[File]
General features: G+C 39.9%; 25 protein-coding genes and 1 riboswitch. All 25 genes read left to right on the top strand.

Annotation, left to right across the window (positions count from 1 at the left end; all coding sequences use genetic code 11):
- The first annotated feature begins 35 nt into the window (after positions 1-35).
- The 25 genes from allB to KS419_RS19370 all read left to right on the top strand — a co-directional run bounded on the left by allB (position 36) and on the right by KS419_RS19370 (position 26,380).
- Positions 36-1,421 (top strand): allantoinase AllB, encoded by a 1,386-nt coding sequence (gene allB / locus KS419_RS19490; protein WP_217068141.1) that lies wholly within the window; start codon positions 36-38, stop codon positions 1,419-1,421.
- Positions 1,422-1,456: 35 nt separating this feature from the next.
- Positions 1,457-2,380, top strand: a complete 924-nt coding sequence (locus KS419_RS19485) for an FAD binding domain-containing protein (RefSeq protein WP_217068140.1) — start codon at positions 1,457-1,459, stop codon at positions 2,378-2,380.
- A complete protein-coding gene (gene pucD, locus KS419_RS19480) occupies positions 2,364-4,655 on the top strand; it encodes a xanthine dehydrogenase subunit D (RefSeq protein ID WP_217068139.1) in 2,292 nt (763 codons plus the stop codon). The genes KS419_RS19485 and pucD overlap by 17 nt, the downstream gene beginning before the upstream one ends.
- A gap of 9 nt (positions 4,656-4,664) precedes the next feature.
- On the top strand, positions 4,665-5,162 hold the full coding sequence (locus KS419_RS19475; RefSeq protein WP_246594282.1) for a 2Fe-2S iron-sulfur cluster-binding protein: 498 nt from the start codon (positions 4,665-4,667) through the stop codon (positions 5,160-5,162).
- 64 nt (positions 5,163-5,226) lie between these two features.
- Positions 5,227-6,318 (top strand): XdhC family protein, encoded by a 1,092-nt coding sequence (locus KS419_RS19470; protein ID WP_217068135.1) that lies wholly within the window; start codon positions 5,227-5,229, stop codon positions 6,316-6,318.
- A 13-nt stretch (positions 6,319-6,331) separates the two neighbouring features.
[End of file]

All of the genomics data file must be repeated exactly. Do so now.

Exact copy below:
General features: G+C 39.9%; 25 protein-coding genes and 1 riboswitch. All 25 genes read left to right on the top strand.

Annotation, left to right across the window (positions count from 1 at the left end; all coding sequences use genetic code 11):
- The first annotated feature begins 35 nt into the window (after positions 1-35).
- The 25 genes from allB to KS419_RS19370 all read left to right on the top strand — a co-directional run bounded on the left by allB (position 36) and on the right by KS419_RS19370 (position 26,380).
- Positions 36-1,421 (top strand): allantoinase AllB, encoded by a 1,386-nt coding sequence (gene allB / locus KS419_RS19490; protein WP_217068141.1) that lies wholly within the window; start codon positions 36-38, stop codon positions 1,419-1,421.
- Positions 1,422-1,456: 35 nt separating this feature from the next.
- Positions 1,457-2,380, top strand: a complete 924-nt coding sequence (locus KS419_RS19485) for an FAD binding domain-containing protein (RefSeq protein WP_217068140.1) — start codon at positions 1,457-1,459, stop codon at positions 2,378-2,380.
- A complete protein-coding gene (gene pucD, locus KS419_RS19480) occupies positions 2,364-4,655 on the top strand; it encodes a xanthine dehydrogenase subunit D (RefSeq protein ID WP_217068139.1) in 2,292 nt (763 codons plus the stop codon). The genes KS419_RS19485 and pucD overlap by 17 nt, the downstream gene beginning before the upstream one ends.
- A gap of 9 nt (positions 4,656-4,664) precedes the next feature.
- On the top strand, positions 4,665-5,162 hold the full coding sequence (locus KS419_RS19475; RefSeq protein WP_246594282.1) for a 2Fe-2S iron-sulfur cluster-binding protein: 498 nt from the start codon (positions 4,665-4,667) through the stop codon (positions 5,160-5,162).
- 64 nt (positions 5,163-5,226) lie between these two features.
- Positions 5,227-6,318 (top strand): XdhC family protein, encoded by a 1,092-nt coding sequence (locus KS419_RS19470; protein ID WP_217068135.1) that lies wholly within the window; start codon positions 5,227-5,229, stop codon positions 6,316-6,318.
- A 13-nt stretch (positions 6,319-6,331) separates the two neighbouring features.